The tremendous global health burden related to COVID-19 means that identifying determinants of COVID-19 severity is important for prevention and intervention. We aimed to explore long-term exposure to ambient air pollution as a potential contributor to COVID-19 severity, given its known impact on the respiratory system.
We used a cohort of all people with confirmed SARS-CoV-2 infection, aged 20 years and older and not residing in a long-term care facility in Ontario, Canada, during 2020. We evaluated the association between long-term exposure to fine particulate matter (PM2.5), nitrogen dioxide (NO2) and ground-level ozone (O3), and risk of COVID-19-related hospital admission, intensive care unit (ICU) admission and death. We ascertained individuals’ long-term exposures to each air pollutant based on their residence from 2015 to 2019. We used logistic regression and adjusted for confounders and selection bias using various individual and contextual covariates obtained through data linkage.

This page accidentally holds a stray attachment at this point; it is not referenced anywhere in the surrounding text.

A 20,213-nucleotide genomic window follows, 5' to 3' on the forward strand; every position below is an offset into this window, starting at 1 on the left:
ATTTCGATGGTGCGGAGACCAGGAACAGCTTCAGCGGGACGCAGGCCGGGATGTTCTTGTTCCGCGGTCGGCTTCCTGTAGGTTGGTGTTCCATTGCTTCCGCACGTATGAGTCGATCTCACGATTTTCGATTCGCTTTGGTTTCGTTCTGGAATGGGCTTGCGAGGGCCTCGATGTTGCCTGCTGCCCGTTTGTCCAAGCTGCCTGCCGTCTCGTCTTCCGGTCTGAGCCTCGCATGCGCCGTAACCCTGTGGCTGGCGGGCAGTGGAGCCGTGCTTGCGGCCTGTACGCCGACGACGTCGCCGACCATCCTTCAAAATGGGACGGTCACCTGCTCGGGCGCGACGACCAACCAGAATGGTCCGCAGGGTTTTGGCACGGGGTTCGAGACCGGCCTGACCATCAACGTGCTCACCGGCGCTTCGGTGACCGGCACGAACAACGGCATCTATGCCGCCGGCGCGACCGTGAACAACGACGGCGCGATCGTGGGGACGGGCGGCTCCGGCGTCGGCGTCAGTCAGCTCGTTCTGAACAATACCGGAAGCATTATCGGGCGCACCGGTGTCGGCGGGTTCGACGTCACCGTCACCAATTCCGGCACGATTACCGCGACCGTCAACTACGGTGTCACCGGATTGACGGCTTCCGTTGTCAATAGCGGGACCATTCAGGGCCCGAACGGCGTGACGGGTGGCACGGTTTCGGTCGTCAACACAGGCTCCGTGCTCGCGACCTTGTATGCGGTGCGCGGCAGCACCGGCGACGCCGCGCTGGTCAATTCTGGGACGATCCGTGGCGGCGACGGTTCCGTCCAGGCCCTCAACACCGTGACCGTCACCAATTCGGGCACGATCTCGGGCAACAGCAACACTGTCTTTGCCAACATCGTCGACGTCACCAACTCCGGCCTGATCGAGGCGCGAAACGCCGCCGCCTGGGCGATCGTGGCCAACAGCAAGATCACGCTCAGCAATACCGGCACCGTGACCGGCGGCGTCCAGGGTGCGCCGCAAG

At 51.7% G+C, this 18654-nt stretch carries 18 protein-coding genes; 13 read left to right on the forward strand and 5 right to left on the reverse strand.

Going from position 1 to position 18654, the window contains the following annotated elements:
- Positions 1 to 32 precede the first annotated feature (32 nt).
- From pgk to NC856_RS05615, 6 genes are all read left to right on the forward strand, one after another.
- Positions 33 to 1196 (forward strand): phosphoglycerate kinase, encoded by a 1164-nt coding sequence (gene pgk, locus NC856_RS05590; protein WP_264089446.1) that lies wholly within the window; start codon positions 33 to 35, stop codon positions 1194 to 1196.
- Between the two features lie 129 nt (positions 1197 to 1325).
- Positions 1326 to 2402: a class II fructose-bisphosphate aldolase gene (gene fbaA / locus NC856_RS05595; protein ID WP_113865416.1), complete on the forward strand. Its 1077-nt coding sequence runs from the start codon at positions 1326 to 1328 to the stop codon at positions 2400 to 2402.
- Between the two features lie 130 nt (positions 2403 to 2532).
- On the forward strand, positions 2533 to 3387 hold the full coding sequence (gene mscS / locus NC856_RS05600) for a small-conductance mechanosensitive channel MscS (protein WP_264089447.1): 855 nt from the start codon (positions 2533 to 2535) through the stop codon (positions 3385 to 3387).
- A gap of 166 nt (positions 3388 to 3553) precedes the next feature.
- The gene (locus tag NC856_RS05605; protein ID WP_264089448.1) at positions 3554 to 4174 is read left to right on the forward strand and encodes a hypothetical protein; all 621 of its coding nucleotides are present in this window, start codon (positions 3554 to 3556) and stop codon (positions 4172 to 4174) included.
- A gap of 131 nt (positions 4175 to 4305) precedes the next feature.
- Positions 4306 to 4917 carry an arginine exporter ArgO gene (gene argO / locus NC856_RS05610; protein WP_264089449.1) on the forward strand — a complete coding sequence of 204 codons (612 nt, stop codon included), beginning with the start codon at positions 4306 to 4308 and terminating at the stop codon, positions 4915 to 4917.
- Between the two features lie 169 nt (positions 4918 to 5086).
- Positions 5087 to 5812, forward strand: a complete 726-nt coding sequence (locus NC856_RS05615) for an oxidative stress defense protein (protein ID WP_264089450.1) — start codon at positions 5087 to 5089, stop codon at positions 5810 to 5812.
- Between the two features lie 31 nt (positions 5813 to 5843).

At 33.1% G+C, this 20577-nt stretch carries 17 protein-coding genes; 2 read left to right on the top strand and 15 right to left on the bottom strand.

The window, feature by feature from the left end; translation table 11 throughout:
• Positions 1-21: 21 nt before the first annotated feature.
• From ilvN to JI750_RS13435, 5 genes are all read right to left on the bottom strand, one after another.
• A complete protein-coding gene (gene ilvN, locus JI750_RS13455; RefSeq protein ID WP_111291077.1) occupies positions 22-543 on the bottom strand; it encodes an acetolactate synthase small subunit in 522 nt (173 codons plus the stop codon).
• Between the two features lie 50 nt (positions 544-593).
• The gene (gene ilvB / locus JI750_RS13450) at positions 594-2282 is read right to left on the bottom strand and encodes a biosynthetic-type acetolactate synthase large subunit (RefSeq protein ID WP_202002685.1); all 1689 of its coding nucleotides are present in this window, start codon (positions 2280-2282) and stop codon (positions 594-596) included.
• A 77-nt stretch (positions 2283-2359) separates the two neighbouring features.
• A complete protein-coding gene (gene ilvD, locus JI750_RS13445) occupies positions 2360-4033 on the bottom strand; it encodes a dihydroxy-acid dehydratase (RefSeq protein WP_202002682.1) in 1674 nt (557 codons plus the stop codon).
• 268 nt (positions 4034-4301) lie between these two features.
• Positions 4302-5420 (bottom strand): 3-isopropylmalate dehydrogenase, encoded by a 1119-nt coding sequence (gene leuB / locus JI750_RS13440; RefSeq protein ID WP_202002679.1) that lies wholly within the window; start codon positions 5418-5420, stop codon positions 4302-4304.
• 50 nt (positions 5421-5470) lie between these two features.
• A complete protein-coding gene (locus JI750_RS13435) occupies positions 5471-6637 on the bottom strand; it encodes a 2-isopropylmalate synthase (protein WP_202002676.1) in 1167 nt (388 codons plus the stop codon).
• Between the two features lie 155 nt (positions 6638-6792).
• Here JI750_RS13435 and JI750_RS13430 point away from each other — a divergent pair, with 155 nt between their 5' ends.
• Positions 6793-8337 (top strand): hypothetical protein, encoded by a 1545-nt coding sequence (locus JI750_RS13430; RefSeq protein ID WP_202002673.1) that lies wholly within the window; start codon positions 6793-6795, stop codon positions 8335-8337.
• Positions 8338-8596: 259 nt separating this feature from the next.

Among the 151 105 people with confirmed SARS-CoV-2 infection in Ontario in 2020, we observed 8630 hospital admissions, 1912 ICU admissions and 2137 deaths related to COVID-19. For each interquartile range increase in exposure to PM2.5 (1.70 μg/m3), we estimated odds ratios of 1.06 (95% confidence interval [CI] 1.01–1.12), 1.09 (95% CI 0.98–1.21) and 1.00 (95% CI 0.90–1.11) for hospital admission, ICU admission and death, respectively. Estimates were smaller for NO2. We also estimated odds ratios of 1.15 (95% CI 1.06–1.23), 1.30 (95% CI 1.12–1.50) and 1.18 (95% CI 1.02–1.36) per interquartile range increase of 5.14 ppb in O3 for hospital admission, ICU admission and death, respectively.
Chronic exposure to air pollution may contribute to severe outcomes after SARS-CoV-2 infection, particularly exposure to O3.